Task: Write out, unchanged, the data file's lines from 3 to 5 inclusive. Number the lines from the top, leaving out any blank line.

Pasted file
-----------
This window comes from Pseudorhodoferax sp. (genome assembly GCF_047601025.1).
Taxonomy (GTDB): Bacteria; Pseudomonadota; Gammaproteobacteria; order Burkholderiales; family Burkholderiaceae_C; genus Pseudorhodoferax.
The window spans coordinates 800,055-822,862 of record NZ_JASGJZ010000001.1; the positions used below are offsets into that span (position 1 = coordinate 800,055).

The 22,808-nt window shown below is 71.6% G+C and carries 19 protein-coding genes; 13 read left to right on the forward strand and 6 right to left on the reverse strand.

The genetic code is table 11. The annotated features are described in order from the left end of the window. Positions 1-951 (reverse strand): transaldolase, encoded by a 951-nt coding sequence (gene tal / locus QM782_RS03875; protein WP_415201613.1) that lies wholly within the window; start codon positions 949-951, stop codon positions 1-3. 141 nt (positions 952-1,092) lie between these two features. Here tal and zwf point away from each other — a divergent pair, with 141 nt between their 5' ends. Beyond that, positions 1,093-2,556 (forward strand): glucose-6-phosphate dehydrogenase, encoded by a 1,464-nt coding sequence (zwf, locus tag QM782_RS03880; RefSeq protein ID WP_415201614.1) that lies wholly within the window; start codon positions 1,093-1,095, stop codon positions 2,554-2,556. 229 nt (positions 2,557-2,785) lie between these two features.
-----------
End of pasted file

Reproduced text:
The window spans coordinates 800,055-822,862 of record NZ_JASGJZ010000001.1; the positions used below are offsets into that span (position 1 = coordinate 800,055).

The 22,808-nt window shown below is 71.6% G+C and carries 19 protein-coding genes; 13 read left to right on the forward strand and 6 right to left on the reverse strand.

The genetic code is table 11. The annotated features are described in order from the left end of the window. Positions 1-951 (reverse strand): transaldolase, encoded by a 951-nt coding sequence (gene tal / locus QM782_RS03875; protein WP_415201613.1) that lies wholly within the window; start codon positions 949-951, stop codon positions 1-3. 141 nt (positions 952-1,092) lie between these two features. Here tal and zwf point away from each other — a divergent pair, with 141 nt between their 5' ends. Beyond that, positions 1,093-2,556 (forward strand): glucose-6-phosphate dehydrogenase, encoded by a 1,464-nt coding sequence (zwf, locus tag QM782_RS03880; RefSeq protein ID WP_415201614.1) that lies wholly within the window; start codon positions 1,093-1,095, stop codon positions 2,554-2,556. 229 nt (positions 2,557-2,785) lie between these two features.